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Pitch Perfect: 3 Simple Steps to Enhance the Pitching Process

Posted by Angela Masciarelli on December 20, 2013

The relationship between PR professionals and journalists Enhance-Pitch-Process.pngcan be rather complex. So should you settle for Facebook-official “It’s complicated” status and call it a day? Eh, not exactly.

In addition to raising brand awareness and connecting with target audiences, securing coverage in relevant media outlets is a primary measure of successful public relations campaigns. While there isn’t a guaranteed formula to mastering the art of pitching, there are some best practices to keep in mind to help strengthen your relationships with the media.

  1. Start with a Quality Media List

    It may seem like a no-brainer, but too many PR professionals export a media list from Cision without evaluating their search results first. Keep in mind:Nothing annoys a reporter more than being bombarded with irrelevant content.

    To avoid pitching someone who is either a wrong fit for the story topic or the wrong contact, consider the following tips.

    Tips on Crafting a Media List:

    • Take inventory of the publication’s content to verify that your pitch would be a good fit. What topics do they cover? What sources do they often reference? This is a rule of thumb for any media outlet source (i.e. print, online, broadcast).
    • Once you’ve verified that the outlet is suitable, take a look at the editorial staff and pinpoint the appropriate beat writer or assignment editor for your topic.
    • Check out relevant social media channels to gauge what other topics are of interest to your list of reporters, and monitor for potential pitching opportunities.
    • If pitching print or online: It’s usually more effective to target entry-level positions, such as an assistant editor, because they are typically more receptive and are responsible for writing the content. Do not send pitches to the publisher or editor-in-chief, as they are usually not the most appropriate PR contacts.
    • If pitching broadcast: It’s always a good idea to include the general news desk phone number within your list so you can call and verify that you are reaching the most appropriate contact.
    The media world often operates like a revolving door, so it’s important to constantly keep your media lists up-to-date. Chances are, the reporter you pitched six months ago has moved on to a different publication or beat.
     
  2. Draft a Targeted Email Pitch

    Once you’ve established a list of relevant publications (with appropriate corresponding contacts), it’s time to draft a targeted pitch. Pitches should be customized to the outlet and targeted journalist. This shows that the email is tailored, and hasn’t been manufactured by a mail merge.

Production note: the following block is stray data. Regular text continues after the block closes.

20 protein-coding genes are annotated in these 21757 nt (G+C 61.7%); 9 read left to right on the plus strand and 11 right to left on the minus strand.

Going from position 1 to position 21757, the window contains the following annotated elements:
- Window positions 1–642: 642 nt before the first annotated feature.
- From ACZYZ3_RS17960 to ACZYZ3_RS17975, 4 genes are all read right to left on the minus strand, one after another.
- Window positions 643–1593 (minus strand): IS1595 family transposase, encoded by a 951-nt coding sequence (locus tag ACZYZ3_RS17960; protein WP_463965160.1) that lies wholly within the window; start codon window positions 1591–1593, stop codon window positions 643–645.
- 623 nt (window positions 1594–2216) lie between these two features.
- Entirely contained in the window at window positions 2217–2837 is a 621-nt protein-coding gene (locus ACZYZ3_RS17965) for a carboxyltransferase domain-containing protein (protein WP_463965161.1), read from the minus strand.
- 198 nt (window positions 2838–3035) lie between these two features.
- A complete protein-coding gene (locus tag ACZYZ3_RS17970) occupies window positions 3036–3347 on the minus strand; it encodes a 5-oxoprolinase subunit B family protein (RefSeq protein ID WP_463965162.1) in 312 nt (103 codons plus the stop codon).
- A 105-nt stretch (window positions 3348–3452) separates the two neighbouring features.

Your pitch should be concise, but should answer everything a reporter needs to know:

    • What is the story?
    • Why would their audience care?
    • Can you offer an expert to provide insight?
    Remember, no one wants or has the time to power through a novel-length email, so be sure to hit these points thoughtfully. Also, try to call-out the most important information by bolding the key points or creating a bulleted list to help break up the information.

    Now, for the pièce de résistance—the subject line. Try to be clever, yet informative when crafting a subject line. Keep in mind that journalists receive dozens of emails every day, so make sure your subject line is eye-catching enough to outshine the clutter.
     
  3. Know When to Follow Up                                                          

    Take a minute to consider the magnitude of emails that journalists receive each day. Logistically, they can’t sift through every email in its entirety, so it’s important to follow up—either by phone or email—when your story idea is pressing.

    Tips for an Effective Pitch Call:

    • Understand that your media contacts may be crunched for time, so ask if they are on deadline and if it’s a convenient time for them to talk.
    • Briefly explain your reason for calling. Chances are, you’ll only have a 60-second window to catch their interest, so practice before the call if needed.
    • Try to avoid sounding like you’re reading a script. Remember, you’re talking to a person, not a robot.
    • Sometimes specific reporters don’t share their direct phone lines. In these instances, call the main news desk and ask to be transferred to a specific reporter.
    Keep in mind that not everyone is receptive to phone calls. For those journalists who prefer to avoid the “smile and dial” phone call, try sending a follow-up email instead.

    Tips for Follow-Up Emails:

    • Reply to your initial email so that the journalist can quickly skim the original content without searching through his/her inbox. (Additionally, keeping “RE” in the subject line calls out that the email is a follow up, and that a response is requested).
    • Keep the follow up even more concise than the original email, and reiterate why the story would be appealing to the outlet’s audience.

Be prepared for rejection, and don’t take anything too personally. Not every media contact will love your story idea, so understand that you may encounter a few harsh responses.

There doesn’t have to be a “cat and mouse” dynamic when pitching a story idea to journalists. Respect their time, know their outlet and provide relevant resources of information that will appeal to their audiences.

Do you have any other tips on strengthening media relationships? Share them below in the comment section.

Image Source: Alexas_Fotos via Pixabay

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